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bad_fur_day1: Loved the game, loved the music. Collected all the letters and most of the masks. Waiting for Wrong Number, the dial tone trailer blew my mind. Blam Blam Pow!

It was a tough challenge to beat.
I've got all letters and most masks now too and solved the puzzle, is there any reward for solving the word? I couldn't find any.

Just realized, that you meant Hotline Miami 2 with "Wrong Number", I didn't even know there will be a successor, hooray.
It was one of the best games from the last years ihmo and although a tough challenge indeed, it was doable even for me.
Ys Origin

It's been a while ever since a game got me hooked and YS Origin succeeded at doing so. Having said that, the game is far from flawless.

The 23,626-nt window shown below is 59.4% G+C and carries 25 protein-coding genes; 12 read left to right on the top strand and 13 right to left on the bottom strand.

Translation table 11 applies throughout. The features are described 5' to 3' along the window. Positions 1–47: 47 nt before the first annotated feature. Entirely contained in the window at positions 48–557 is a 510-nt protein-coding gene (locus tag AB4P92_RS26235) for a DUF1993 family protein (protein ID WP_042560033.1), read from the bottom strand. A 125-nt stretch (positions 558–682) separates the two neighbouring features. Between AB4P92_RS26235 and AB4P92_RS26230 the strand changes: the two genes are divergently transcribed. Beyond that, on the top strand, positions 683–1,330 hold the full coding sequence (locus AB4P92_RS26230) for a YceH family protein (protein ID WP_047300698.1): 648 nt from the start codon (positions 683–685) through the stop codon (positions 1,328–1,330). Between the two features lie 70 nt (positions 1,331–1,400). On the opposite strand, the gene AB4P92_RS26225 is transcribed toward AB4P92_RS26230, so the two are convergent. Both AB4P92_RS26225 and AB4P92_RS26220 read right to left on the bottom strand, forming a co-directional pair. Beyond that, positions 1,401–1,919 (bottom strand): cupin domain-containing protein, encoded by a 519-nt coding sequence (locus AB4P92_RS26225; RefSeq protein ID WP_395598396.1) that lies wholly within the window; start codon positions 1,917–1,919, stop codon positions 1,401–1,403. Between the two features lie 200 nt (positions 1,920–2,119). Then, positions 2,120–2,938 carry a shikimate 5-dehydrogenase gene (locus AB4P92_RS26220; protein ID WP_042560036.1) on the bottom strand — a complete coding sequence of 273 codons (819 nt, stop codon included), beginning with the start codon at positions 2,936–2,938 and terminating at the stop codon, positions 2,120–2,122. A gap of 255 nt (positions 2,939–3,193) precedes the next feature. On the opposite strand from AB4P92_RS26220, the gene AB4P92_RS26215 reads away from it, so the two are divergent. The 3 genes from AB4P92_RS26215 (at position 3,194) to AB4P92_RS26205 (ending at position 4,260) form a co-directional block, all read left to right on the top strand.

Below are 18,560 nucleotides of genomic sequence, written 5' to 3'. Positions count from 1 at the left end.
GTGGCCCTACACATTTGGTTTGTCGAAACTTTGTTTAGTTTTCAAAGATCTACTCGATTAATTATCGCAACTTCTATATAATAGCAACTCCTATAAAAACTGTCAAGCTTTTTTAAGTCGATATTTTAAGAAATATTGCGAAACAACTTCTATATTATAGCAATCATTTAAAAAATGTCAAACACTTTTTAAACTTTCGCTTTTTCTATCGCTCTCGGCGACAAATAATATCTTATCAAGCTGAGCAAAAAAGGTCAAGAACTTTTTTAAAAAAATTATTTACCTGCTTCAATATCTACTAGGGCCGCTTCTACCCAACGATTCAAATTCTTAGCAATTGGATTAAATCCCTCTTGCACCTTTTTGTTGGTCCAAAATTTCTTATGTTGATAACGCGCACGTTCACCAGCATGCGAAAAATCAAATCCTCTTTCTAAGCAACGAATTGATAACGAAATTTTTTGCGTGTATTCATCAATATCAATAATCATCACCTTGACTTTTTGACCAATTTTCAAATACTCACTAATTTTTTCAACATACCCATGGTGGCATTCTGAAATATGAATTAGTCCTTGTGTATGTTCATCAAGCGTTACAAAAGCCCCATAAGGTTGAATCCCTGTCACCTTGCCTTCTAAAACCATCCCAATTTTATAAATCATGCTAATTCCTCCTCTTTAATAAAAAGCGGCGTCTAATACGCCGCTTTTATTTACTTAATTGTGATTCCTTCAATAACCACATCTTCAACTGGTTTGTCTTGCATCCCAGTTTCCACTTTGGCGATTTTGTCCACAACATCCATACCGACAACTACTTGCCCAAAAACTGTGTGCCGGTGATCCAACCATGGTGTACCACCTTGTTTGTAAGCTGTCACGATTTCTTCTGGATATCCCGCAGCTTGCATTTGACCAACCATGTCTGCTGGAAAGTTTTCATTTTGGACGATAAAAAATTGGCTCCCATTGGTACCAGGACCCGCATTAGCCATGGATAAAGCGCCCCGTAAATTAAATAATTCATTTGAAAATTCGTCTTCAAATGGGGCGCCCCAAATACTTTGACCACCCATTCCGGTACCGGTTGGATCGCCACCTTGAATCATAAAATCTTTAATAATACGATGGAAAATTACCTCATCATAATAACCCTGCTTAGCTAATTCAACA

Ys Origin plays similarly to dungeon crawlers (including YS I+II). You explore floors, fight monsters in real-time and try to find your way to the next floor. Unlike dungeon crawlers, it doesn't feature any kind of puzzle-solving, but it does include platforming. You don't have access to any map, but it's not necessary as each floor is quite linear (almost frustatingly so at some cases where you end up with obvious paths and invisible walls). The lack of a map also extends to the complete lack of an overworld; the whole game takes place in the tower, similar to how Diablo 1 and Torchlight 1 take place almost exclusively in the dungeons, so those of you expecting an overworld similar to other RPGs, sorry, but there is none.